Opinion

David Rohde

The Islamist Spring

By David Rohde
April 5, 2012

TUNIS – Like it or not, this is the year of the Islamist.

Fourteen months after popular uprisings toppled dictators in Tunisia and Egypt, Islamist political parties – religiously conservative groups that oppose the use of violence – have swept interim elections, started rewriting constitutions and become the odds-on favorites to win general elections.

Western hopes that more liberal parties would fare well have been dashed. Secular Arab groups are divided, perceived as elitist or enjoy tepid popular support.

But instead of the political process moving forward, a toxic political dynamic is emerging. Aggressive tactics by hardline Muslims generally known as Salafists are sowing division. Moderate Islamists are moving cautiously, speaking vaguely and trying to hold their diverse political parties together. And some Arab liberals are painting dark conspiracy theories.

Ahmed Ounaies, a pro-Western Tunisian politician who briefly served as foreign minister in the country’s post-revolutionary government, said that he no long trusted Rachid Ghannouchi, the leader of Tunisia’s moderate Islamist party. Echoing other secular Tunisians, he said some purportedly moderate Muslim leaders are, in fact, aligned with hardliners.

“We believe that Mr. Ghannouchi is a Salafist,” Ouanies said in an interview. “He is a real supporter of those groups.”

Months after gaining power, moderate Islamists find themselves walking a political tightrope. They are trying to show their supporters that they are different from the corrupt, pro-Western regimes they replaced. They are trying to persuade Western investors and tourists to trust them, return and help revive flagging economies. And they are trying to counter hardline Salafists who threaten to steal some of their conservative support.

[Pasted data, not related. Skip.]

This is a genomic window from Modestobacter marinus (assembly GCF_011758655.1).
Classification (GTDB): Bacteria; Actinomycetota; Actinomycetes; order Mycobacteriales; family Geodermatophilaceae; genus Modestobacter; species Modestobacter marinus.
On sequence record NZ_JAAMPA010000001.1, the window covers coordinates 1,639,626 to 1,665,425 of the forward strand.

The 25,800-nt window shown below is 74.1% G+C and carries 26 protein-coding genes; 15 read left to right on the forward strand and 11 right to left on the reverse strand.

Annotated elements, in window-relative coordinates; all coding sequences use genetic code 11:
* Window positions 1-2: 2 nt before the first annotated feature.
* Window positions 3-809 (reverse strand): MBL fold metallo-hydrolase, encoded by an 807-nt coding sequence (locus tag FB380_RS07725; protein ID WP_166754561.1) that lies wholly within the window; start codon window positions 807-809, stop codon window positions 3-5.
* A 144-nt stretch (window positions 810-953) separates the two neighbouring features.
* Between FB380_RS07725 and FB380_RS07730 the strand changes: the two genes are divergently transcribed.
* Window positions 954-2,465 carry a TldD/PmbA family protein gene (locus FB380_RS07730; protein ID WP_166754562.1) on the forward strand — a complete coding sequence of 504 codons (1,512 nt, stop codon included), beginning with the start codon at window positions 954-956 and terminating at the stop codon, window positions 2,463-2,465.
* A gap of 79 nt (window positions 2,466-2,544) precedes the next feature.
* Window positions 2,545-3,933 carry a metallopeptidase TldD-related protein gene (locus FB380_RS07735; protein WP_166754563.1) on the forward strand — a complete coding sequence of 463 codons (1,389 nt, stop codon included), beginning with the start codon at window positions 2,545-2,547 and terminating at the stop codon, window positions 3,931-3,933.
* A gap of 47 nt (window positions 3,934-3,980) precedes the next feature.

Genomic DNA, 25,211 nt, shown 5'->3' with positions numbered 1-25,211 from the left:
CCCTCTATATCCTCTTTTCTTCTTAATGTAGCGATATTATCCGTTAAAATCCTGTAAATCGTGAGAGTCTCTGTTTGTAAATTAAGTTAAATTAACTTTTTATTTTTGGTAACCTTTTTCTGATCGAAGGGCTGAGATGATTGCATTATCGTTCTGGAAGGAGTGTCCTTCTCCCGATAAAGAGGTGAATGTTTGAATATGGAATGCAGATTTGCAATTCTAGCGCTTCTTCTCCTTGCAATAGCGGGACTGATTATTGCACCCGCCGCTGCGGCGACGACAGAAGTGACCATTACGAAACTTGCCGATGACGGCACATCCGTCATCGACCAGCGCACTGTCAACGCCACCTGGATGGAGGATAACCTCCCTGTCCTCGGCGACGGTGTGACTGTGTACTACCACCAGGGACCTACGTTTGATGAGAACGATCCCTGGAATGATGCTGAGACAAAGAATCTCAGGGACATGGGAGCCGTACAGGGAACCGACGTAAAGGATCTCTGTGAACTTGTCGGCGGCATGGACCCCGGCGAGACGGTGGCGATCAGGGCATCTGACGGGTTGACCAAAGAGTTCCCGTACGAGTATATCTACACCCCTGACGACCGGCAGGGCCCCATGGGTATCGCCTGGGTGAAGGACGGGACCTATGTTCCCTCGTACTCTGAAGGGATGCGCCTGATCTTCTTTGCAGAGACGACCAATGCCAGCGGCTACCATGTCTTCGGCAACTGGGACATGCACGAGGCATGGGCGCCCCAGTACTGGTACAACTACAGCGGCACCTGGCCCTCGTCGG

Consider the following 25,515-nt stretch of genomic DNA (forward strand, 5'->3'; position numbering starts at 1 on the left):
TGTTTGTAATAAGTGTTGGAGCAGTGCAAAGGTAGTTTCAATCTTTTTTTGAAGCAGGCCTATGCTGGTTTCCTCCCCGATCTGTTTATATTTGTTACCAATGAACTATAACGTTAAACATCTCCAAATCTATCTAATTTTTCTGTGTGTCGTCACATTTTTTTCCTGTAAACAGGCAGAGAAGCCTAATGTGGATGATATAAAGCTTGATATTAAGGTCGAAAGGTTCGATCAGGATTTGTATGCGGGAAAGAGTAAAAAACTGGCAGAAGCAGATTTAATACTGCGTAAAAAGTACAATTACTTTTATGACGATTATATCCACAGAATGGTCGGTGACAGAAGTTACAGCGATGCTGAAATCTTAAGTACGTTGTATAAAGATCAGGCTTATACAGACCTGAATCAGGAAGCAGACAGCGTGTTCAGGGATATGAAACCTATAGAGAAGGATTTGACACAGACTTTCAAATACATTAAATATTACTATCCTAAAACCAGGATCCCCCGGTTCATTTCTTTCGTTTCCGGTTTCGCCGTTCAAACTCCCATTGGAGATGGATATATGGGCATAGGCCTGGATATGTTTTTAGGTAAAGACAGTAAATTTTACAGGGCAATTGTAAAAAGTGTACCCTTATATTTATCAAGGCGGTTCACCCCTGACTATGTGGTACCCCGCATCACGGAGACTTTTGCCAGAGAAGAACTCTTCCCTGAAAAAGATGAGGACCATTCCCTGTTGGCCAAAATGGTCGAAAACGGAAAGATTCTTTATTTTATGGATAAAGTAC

The decision this week by Egypt’s Muslim Brotherhood to field a candidate in the country’s presidential elections – which begin next month – is one example. The Brotherhood, which had promised not to field a candidate, said it entered to block a hardline Islamist from winning the presidency. Liberals scoffed at the explanation, accused the Brotherhood of seeking dictatorial powers and pulled out of the country’s constitutional assembly.

In Tunisia, Ghannouchi and his Ennahda party are the focus. Tunisians say debates over religion are distracting the country’s new government from its primary problem – a sputtering economy. Secularists accuse Ennhada of being too lenient on hardline Salafists, who enjoy little popular support here. Salafists have the right to protest in the new Tunisia, secularists argue, but should not be allowed to violently attack other groups.

Salafists attacked a television station in October after it aired the animated film “Persepolis,” which featured a portrayal of God. They partially shut down a leading university for two months this winter and attacked a group of secular demonstrators last month.

At the same time, a Tunisian judge jailed a newspaper editor for eight days in February after he published a photograph of a soccer player and his nude girlfriend on the cover of a local tabloid. On Thursday, two young men were sentenced to seven years in jail for posting cartoons of a nude Prophet Muhammand on Facebook.

In a recent interview here, Ghannouchi flatly dismissed supporting hardline Islam. Asked whether Tunisia’s divisions were broadening, he answered carefully.

“I am not pessimistic,” he told me. “There is a chance to reach a compromise.”